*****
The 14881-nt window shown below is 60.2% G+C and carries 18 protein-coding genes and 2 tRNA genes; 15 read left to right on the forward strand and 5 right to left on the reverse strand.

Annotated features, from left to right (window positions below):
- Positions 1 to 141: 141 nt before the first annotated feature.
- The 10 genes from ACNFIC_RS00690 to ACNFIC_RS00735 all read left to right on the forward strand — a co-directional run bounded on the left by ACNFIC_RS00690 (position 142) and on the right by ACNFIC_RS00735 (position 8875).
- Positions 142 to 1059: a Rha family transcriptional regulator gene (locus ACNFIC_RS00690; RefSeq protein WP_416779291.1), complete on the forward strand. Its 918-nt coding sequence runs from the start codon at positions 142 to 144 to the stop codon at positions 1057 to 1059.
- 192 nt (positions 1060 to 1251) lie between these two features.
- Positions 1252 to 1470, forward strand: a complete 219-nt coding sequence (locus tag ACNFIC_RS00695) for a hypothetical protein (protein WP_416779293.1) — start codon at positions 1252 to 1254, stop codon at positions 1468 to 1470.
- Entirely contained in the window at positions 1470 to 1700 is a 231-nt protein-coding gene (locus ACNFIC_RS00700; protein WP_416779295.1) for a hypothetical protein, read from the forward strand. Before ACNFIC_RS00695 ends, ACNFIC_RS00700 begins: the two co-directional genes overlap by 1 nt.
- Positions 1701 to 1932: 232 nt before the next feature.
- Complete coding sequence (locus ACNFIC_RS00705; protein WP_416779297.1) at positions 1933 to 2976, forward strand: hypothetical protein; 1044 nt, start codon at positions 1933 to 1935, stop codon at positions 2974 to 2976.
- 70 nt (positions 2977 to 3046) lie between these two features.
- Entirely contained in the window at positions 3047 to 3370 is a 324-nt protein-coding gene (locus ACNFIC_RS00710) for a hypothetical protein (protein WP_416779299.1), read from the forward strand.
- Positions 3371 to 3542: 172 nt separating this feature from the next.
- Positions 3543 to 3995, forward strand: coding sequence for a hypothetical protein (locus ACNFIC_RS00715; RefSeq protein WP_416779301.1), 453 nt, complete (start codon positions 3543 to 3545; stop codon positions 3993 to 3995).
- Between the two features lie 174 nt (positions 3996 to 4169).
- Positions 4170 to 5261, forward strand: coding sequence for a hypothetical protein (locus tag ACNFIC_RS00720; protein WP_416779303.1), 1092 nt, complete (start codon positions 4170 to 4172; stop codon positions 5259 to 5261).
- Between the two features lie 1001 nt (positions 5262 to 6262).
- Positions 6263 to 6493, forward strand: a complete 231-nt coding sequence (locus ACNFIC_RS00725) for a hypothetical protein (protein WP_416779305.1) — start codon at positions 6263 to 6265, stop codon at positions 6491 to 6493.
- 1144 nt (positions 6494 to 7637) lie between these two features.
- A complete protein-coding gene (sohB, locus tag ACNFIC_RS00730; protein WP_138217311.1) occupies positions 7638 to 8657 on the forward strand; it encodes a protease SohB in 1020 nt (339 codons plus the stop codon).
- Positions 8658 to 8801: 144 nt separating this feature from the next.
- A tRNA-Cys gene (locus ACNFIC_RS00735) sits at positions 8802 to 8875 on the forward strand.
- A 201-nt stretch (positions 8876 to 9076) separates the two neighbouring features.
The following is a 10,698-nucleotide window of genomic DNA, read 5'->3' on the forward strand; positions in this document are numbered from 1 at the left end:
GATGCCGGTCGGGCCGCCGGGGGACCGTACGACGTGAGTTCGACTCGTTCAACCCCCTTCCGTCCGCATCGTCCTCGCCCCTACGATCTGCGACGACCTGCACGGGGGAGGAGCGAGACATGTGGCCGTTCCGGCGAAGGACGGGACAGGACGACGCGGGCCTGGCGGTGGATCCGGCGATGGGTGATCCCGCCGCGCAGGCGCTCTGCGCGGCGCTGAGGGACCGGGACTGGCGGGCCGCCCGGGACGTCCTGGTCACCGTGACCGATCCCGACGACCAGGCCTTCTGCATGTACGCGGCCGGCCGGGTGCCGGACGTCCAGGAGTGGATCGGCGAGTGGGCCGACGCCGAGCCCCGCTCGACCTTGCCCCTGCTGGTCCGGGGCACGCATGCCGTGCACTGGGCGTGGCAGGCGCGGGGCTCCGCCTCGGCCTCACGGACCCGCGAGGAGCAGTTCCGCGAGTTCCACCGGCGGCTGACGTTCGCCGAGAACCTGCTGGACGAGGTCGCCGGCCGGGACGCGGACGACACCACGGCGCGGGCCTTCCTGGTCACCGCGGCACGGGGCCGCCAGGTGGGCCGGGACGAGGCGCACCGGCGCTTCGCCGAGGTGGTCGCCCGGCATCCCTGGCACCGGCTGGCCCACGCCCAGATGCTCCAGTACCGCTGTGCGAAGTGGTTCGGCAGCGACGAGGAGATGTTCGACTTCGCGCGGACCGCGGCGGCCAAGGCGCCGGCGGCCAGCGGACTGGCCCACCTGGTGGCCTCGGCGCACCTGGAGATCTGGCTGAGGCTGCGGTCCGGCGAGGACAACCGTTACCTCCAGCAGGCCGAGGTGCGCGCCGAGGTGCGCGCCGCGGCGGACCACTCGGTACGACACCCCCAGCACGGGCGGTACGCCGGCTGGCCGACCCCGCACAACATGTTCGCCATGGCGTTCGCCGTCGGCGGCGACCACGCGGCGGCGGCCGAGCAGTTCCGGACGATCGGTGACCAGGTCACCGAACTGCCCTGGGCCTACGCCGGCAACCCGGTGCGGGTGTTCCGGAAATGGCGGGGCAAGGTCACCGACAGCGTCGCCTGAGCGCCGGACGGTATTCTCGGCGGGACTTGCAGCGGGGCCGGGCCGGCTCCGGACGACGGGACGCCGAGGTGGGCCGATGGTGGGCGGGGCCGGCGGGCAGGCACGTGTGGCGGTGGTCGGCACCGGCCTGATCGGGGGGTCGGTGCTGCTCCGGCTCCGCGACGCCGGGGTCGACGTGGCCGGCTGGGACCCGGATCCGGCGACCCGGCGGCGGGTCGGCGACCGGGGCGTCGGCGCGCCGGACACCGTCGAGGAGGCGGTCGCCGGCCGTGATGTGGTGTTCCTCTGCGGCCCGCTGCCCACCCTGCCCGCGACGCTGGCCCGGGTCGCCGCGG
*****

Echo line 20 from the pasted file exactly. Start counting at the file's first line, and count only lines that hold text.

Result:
- A complete protein-coding gene (sohB, locus tag ACNFIC_RS00730; protein WP_138217311.1) occupies positions 7638 to 8657 on the forward strand; it encodes a protease SohB in 1020 nt (339 codons plus the stop codon).